ProgressoR / Uzbekistan Progressive Rock Pages


Far'n'High (France) - 1999 - "Far'n'High"
(60 min, "Brennus" - a division of "Musea")


Out of Fire  1:31

How Do You Feel  5:36

There Comes the Day  4:51

Suzy  5:10

Our Love  3:36

The Line  1:31

Attraction of Fire  4:57

Moan From Nowhere  4:23

Spanish Kiss  6:18

Until It's Over  4:54

Holy Crossing  6:00

Lying  4:53

Amarte  4:05

(Sorry, there's no other info on a Real promo CD, and "Line-up" is taken from the band's press kit.)

Line-up: Damien - vocals; Francois - drums; Patrick - bass; Stephane - guitars

Prologue. I love and appreciate practically equally all the three 'Whales' Progressive Rock stands on - Art (Symphonic) Rock, Prog Metal, and Jazz-Fusion. But, unfortunately, representatives of the Prog Metal genre aren't frequent visitors here at ProgressoR. Since I'll hopefully receive promo CDs from the French "Brennus" label (the 'metallic' division of Musea yet with its own separate economy) routinely I fill a Prog Metal 'niche' on ProgressoR more or less tightly, with time. Frankly, waiting for the first promo package with two CDs from "Brennus" I didn't expect to hear such high-quality music as Far'n'High, in this case, performs.

The album. Since this band was formed about a decade ago its members had time enough to develop their music, to make it solid and mature already on the debut album. As I've heard too little contemporary bands of the genre for the two and a half years of my work on ProgressoR (so I don't have too many examples to compare Far'n'High with), this review doesn't look, maybe, as precise as the others, so I am sorry in advance. Well, listening to Far'n'High I find their instrumental structures original and very interesting. While the album as a whole demonstrates the united stylistics, the songs, taken separately, show quite a traditional way (the majority of melodic - not kind of Voivod, etc, - Prog-Metal bands go) of constructing (and producing in some ways) the album itself. This, however, almost always doesn't mean at all that the bands with the similar album 'schemes' are also similar stylistically, etc. Back to the heroes of these lines, they first of all have just a brilliant instrumental intro which would proudly crown any album of the genre Far'n'High work in. It is really impressing when such a short piece contains a wide-variety of different themes within itself: electric guitar riffs, acoustic guitar and keyboards passages, touching and aggressive bass lines, gentle percussion and bombastic drumming; tempos and moods change one another kaleidoscopically! The guys were incredibly effective jumping Out of Fire to ask each other (well, and) How Do You Feel (now)? They felt very good throughout the album. Most of the other songs were composed, on the whole, the same way as in case of Out of Fire. All the 'metallic' songs consist of diverse, thrashing or 'simply' heavy guitars riffs, blistering and slow, but always delicate, electric guitar solos, rich and varied arrangements of keyboards, wonderful passages of semi-acoustic guitar and a tight and very precise work of the rhythm-section. Yeah, of course, as I said before, here is some 'essential', quite a widespread kind of a resting room, on the album too. It's hard to imagine some aggressive bombastic heavy track with a title like this: Our Love. This is a nice ballad with some touches of Progressive, but in my view, there should not be place on such a wonderful album for such a banality. Another point that "ate" a star from the album's overall rating together with the previous one, is the fact that Damien (just) sometimes (but obvious) copies the method of the singing of Geoff Tate of Queensryche. In particular, I hear these similarities almost in all harmony vocal parts, whereas when Damien sings alone, without over-dubs of his own, as I guess, voice, I like his vocals very much.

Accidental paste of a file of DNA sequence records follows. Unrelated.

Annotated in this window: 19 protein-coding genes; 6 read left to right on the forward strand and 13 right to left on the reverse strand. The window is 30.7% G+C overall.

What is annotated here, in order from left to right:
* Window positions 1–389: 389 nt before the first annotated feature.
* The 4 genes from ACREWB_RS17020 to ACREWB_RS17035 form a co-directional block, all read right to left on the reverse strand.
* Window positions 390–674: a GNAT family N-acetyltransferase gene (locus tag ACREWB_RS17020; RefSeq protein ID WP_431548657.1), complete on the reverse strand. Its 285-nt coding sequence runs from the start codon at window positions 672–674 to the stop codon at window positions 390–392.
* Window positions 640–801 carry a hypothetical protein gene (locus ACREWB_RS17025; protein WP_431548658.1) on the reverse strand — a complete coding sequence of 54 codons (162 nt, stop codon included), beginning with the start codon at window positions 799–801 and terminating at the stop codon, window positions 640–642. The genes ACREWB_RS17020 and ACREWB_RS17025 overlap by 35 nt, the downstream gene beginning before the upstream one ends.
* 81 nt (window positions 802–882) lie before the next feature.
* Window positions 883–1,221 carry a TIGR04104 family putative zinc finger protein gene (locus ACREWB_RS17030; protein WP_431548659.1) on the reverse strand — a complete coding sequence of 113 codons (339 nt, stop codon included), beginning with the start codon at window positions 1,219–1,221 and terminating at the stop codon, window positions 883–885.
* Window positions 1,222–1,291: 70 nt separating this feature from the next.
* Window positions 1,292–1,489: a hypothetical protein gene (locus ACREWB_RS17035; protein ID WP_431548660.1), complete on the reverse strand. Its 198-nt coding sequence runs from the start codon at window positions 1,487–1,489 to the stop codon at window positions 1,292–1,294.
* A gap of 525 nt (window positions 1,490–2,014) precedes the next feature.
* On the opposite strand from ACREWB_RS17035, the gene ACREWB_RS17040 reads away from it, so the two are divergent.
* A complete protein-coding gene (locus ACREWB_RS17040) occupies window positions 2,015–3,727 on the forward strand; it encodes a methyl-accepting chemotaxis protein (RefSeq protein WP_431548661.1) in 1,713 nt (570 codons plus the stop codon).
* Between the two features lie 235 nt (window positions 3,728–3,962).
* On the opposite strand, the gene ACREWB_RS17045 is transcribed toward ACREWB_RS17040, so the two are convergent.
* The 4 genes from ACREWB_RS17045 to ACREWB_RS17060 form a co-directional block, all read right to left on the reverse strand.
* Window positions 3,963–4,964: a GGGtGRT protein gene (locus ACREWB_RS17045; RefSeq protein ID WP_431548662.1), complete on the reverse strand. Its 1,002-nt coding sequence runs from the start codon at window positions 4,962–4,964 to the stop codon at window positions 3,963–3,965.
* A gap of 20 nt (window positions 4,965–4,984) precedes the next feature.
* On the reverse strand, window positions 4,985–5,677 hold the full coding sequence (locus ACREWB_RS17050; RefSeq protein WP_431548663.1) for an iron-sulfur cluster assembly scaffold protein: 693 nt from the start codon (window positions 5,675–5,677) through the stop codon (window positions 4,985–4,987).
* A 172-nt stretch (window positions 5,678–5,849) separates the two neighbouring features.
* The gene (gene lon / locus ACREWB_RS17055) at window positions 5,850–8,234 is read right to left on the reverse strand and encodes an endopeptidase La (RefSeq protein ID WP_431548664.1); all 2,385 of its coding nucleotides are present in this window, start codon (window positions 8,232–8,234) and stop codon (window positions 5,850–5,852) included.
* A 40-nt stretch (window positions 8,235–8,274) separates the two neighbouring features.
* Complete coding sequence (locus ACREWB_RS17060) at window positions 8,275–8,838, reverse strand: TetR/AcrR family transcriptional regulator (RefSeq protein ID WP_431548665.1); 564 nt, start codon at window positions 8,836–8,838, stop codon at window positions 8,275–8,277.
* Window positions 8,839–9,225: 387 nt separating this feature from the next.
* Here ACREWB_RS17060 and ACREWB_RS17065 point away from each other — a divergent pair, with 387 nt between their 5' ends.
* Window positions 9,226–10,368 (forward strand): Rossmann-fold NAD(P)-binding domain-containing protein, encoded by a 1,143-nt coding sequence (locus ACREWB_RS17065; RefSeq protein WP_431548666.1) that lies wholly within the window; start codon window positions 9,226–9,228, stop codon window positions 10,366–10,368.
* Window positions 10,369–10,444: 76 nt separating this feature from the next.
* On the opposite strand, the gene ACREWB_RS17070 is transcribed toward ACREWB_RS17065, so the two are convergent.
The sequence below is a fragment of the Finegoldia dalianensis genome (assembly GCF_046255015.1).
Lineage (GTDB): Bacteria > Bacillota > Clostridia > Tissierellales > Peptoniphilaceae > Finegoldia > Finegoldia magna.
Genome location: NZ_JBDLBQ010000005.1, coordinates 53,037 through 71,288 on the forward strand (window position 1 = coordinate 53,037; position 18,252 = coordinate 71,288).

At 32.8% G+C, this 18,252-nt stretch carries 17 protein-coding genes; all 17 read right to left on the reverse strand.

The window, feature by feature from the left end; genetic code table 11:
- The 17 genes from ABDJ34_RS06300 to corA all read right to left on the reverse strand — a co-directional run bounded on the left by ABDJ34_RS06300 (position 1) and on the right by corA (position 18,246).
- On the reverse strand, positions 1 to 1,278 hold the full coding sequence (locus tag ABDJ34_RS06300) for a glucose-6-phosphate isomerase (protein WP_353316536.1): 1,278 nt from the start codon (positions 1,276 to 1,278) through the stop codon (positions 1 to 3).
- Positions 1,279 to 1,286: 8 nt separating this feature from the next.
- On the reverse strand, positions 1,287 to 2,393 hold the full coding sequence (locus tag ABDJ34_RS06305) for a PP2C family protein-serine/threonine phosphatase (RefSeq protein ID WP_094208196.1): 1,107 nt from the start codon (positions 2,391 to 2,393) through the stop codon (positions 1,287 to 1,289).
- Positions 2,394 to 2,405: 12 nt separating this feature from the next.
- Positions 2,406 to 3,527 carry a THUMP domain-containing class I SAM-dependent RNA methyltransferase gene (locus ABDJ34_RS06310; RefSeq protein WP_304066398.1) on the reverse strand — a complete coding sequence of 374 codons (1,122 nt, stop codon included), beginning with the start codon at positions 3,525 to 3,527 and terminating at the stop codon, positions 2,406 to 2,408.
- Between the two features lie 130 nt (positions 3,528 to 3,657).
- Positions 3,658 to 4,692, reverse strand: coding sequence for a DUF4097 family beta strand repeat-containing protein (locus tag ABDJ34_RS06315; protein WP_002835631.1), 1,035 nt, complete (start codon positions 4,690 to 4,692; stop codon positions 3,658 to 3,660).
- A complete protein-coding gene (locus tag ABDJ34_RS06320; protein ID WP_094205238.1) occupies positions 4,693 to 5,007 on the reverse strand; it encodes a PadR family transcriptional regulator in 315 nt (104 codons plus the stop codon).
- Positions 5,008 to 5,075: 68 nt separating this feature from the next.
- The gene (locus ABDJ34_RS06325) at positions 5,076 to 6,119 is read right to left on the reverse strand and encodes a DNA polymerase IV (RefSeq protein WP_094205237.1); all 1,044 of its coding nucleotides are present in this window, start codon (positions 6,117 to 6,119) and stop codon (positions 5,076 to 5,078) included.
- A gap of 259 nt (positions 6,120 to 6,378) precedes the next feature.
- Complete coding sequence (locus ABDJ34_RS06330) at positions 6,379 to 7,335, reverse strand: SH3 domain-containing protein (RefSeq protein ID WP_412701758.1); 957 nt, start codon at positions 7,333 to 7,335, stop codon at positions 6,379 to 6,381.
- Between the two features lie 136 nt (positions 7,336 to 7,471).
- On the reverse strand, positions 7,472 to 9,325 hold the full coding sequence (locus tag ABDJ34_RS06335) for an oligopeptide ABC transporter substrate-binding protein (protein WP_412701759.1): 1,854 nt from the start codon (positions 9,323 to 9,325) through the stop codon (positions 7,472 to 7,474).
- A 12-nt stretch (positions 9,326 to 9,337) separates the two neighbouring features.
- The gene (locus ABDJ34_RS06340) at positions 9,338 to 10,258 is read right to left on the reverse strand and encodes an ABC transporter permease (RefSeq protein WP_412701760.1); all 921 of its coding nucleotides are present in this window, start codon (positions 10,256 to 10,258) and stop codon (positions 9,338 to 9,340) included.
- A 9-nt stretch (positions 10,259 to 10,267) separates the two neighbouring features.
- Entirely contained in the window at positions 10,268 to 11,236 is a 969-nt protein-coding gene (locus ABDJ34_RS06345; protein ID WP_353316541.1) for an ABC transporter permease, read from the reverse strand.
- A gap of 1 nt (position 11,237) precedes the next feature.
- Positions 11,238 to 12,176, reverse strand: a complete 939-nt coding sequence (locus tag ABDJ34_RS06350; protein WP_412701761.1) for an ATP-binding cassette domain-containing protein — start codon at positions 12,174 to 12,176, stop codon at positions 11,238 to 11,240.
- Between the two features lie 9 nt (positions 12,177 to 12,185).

Summary. Well, this is just the band's debut on a Prog-Metal scene, and this debut is excellent. I sincerely want to believe in the bright future of this talented French band because Far'n'High potentially has it. But in my view, all the interesting French Prog-Metal bands need at least a good promotion throughout the world. And the "Brennus" label itself - in company with a few of its best 'performing examples', though - needs a kind of self-advertising in such a strong magazine as US' Progression (the Journal of the Genre, though). It's a usual yet highly effective (and inexpensive) way, by the way.

VM. April 13, 2001


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